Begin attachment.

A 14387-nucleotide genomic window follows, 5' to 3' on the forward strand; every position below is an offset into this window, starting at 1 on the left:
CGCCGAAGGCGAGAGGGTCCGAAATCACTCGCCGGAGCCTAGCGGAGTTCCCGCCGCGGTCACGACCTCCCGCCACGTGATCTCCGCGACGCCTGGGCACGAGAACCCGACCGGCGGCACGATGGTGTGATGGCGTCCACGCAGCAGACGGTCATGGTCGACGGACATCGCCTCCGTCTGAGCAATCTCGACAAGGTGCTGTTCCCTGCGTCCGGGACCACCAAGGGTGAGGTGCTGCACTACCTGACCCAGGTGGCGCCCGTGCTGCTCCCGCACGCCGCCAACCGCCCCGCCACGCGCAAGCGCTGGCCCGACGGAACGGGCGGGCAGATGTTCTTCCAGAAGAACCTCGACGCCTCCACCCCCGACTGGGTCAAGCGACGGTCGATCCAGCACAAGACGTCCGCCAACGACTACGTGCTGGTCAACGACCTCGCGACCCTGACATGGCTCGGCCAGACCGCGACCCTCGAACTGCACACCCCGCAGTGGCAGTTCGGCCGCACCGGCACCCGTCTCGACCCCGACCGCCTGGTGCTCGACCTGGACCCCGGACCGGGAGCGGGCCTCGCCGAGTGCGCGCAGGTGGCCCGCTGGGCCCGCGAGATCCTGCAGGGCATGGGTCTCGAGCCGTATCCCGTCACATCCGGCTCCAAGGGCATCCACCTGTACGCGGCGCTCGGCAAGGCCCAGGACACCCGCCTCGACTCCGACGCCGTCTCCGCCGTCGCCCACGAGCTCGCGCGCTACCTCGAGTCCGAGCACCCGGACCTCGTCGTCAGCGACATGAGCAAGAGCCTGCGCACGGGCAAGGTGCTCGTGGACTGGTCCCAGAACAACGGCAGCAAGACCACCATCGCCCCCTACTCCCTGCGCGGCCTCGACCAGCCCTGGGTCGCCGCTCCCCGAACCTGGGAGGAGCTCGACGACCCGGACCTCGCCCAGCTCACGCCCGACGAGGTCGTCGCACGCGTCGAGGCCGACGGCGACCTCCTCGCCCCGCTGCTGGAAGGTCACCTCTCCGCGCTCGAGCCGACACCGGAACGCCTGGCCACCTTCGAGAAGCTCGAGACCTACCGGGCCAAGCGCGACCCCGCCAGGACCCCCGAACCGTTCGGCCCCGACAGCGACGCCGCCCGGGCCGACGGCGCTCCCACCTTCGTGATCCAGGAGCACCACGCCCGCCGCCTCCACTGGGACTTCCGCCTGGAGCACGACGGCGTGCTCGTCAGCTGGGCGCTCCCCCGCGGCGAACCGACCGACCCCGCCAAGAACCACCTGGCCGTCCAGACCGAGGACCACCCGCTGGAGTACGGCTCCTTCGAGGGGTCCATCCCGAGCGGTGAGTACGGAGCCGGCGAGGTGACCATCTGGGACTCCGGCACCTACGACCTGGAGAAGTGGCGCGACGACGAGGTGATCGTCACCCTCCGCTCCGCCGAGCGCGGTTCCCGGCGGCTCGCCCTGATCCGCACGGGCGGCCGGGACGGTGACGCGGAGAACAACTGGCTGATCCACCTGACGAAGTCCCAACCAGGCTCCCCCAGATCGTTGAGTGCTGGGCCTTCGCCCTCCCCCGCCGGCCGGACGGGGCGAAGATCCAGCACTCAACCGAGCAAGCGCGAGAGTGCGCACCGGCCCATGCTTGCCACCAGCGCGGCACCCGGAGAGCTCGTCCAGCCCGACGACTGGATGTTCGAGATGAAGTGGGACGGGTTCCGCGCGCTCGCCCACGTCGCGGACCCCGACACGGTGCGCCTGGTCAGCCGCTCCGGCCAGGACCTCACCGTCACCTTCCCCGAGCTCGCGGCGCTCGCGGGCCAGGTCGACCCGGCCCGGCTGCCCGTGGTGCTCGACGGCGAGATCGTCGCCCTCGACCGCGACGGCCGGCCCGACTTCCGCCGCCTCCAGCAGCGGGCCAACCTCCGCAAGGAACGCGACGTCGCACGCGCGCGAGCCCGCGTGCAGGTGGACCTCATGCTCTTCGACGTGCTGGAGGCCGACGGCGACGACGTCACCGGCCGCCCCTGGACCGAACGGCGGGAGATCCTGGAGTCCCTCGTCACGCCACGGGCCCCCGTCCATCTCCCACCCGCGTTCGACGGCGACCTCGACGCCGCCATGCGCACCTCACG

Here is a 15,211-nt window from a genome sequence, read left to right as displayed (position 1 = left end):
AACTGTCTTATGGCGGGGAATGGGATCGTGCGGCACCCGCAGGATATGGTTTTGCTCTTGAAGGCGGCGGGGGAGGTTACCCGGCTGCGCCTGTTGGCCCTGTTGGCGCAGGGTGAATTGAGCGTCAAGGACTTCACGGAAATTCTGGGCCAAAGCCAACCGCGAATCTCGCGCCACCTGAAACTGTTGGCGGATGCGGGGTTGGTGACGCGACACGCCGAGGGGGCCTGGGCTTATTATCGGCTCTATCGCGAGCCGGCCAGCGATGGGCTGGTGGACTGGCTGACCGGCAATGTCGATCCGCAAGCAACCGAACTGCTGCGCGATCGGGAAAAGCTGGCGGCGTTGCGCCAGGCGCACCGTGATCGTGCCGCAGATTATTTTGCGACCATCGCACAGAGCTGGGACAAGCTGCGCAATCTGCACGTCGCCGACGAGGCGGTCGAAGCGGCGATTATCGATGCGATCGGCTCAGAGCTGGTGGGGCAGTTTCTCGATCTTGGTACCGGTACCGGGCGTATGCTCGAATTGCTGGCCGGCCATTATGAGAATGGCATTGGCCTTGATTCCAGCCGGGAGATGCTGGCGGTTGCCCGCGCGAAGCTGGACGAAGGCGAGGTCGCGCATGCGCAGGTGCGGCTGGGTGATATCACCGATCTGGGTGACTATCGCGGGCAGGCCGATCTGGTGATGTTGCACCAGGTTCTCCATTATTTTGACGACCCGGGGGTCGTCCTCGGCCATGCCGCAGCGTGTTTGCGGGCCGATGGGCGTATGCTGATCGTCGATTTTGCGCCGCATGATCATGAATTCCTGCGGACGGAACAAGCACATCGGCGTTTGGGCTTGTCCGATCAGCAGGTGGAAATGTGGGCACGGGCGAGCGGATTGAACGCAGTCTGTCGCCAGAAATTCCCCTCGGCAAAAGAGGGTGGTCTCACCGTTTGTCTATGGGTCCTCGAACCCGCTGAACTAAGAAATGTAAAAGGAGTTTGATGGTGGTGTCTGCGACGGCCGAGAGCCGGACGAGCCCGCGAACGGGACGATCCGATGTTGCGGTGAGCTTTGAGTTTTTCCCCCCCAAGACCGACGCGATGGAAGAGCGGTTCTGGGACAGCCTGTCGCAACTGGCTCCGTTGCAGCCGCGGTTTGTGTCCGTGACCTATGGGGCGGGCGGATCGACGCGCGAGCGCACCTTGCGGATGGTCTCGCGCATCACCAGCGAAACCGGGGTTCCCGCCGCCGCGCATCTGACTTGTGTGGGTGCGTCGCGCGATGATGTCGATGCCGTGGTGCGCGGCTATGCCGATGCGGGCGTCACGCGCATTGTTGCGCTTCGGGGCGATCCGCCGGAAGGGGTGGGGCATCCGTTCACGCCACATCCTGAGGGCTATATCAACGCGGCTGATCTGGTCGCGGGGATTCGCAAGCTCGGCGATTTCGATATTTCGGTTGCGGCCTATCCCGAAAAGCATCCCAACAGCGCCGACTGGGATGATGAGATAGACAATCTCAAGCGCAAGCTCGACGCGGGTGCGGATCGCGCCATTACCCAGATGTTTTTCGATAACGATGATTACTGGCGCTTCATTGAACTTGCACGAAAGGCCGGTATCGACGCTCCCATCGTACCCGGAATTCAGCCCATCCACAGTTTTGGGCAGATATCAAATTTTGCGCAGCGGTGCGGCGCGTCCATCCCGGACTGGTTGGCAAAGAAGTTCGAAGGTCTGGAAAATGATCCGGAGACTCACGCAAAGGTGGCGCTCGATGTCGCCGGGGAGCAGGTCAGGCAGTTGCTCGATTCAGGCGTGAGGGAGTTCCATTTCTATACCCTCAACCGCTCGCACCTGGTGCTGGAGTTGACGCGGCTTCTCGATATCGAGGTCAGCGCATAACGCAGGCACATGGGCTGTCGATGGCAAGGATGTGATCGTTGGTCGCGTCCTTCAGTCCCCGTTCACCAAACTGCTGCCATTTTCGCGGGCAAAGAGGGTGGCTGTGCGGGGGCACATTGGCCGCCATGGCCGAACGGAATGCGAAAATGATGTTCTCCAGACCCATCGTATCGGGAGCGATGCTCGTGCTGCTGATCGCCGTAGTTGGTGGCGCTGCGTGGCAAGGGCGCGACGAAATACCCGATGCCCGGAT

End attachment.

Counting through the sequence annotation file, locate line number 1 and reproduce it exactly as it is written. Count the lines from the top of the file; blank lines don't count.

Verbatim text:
A 14387-nucleotide genomic window follows, 5' to 3' on the forward strand; every position below is an offset into this window, starting at 1 on the left: